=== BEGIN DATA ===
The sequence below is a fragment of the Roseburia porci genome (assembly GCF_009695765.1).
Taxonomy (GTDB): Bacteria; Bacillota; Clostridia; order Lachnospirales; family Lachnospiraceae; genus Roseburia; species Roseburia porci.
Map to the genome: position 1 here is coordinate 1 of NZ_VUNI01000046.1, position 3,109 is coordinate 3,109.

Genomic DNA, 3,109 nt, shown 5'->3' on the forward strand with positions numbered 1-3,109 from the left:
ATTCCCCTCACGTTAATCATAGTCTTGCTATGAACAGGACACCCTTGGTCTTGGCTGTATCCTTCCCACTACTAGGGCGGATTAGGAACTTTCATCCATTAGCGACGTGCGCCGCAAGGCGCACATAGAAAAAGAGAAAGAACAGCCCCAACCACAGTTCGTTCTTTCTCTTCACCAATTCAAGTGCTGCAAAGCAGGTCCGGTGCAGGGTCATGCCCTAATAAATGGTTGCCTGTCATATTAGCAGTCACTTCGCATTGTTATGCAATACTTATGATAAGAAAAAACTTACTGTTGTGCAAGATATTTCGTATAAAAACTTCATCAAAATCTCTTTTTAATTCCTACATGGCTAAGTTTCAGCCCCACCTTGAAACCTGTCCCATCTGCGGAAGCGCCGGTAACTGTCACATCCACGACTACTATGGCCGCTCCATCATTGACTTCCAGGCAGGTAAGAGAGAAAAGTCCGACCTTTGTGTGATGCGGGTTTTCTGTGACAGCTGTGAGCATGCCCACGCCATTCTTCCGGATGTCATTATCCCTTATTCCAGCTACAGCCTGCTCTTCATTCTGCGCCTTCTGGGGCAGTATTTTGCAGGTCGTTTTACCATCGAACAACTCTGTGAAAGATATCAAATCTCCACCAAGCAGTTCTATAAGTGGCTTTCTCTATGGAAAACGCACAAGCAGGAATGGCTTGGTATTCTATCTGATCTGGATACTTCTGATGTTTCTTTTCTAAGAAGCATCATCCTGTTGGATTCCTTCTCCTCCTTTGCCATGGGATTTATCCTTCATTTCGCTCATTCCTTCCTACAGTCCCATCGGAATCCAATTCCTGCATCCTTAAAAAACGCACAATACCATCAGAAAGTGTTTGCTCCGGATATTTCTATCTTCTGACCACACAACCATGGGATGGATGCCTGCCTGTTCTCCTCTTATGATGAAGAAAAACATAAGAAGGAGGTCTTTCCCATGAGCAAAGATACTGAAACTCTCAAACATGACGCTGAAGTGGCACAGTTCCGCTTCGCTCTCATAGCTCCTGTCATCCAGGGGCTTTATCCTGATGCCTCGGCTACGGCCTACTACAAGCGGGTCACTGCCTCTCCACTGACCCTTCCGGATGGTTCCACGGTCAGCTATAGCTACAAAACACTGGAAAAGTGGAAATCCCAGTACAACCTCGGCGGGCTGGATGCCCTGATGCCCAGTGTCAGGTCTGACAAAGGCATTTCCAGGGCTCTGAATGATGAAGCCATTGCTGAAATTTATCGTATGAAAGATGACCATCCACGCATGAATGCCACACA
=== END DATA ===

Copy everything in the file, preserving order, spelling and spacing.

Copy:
The sequence below is a fragment of the Roseburia porci genome (assembly GCF_009695765.1).
Taxonomy (GTDB): Bacteria; Bacillota; Clostridia; order Lachnospirales; family Lachnospiraceae; genus Roseburia; species Roseburia porci.
Map to the genome: position 1 here is coordinate 1 of NZ_VUNI01000046.1, position 3,109 is coordinate 3,109.

Genomic DNA, 3,109 nt, shown 5'->3' on the forward strand with positions numbered 1-3,109 from the left:
ATTCCCCTCACGTTAATCATAGTCTTGCTATGAACAGGACACCCTTGGTCTTGGCTGTATCCTTCCCACTACTAGGGCGGATTAGGAACTTTCATCCATTAGCGACGTGCGCCGCAAGGCGCACATAGAAAAAGAGAAAGAACAGCCCCAACCACAGTTCGTTCTTTCTCTTCACCAATTCAAGTGCTGCAAAGCAGGTCCGGTGCAGGGTCATGCCCTAATAAATGGTTGCCTGTCATATTAGCAGTCACTTCGCATTGTTATGCAATACTTATGATAAGAAAAAACTTACTGTTGTGCAAGATATTTCGTATAAAAACTTCATCAAAATCTCTTTTTAATTCCTACATGGCTAAGTTTCAGCCCCACCTTGAAACCTGTCCCATCTGCGGAAGCGCCGGTAACTGTCACATCCACGACTACTATGGCCGCTCCATCATTGACTTCCAGGCAGGTAAGAGAGAAAAGTCCGACCTTTGTGTGATGCGGGTTTTCTGTGACAGCTGTGAGCATGCCCACGCCATTCTTCCGGATGTCATTATCCCTTATTCCAGCTACAGCCTGCTCTTCATTCTGCGCCTTCTGGGGCAGTATTTTGCAGGTCGTTTTACCATCGAACAACTCTGTGAAAGATATCAAATCTCCACCAAGCAGTTCTATAAGTGGCTTTCTCTATGGAAAACGCACAAGCAGGAATGGCTTGGTATTCTATCTGATCTGGATACTTCTGATGTTTCTTTTCTAAGAAGCATCATCCTGTTGGATTCCTTCTCCTCCTTTGCCATGGGATTTATCCTTCATTTCGCTCATTCCTTCCTACAGTCCCATCGGAATCCAATTCCTGCATCCTTAAAAAACGCACAATACCATCAGAAAGTGTTTGCTCCGGATATTTCTATCTTCTGACCACACAACCATGGGATGGATGCCTGCCTGTTCTCCTCTTATGATGAAGAAAAACATAAGAAGGAGGTCTTTCCCATGAGCAAAGATACTGAAACTCTCAAACATGACGCTGAAGTGGCACAGTTCCGCTTCGCTCTCATAGCTCCTGTCATCCAGGGGCTTTATCCTGATGCCTCGGCTACGGCCTACTACAAGCGGGTCACTGCCTCTCCACTGACCCTTCCGGATGGTTCCACGGTCAGCTATAGCTACAAAACACTGGAAAAGTGGAAATCCCAGTACAACCTCGGCGGGCTGGATGCCCTGATGCCCAGTGTCAGGTCTGACAAAGGCATTTCCAGGGCTCTGAATGATGAAGCCATTGCTGAAATTTATCGTATGAAAGATGACCATCCACGCATGAATGCCACACA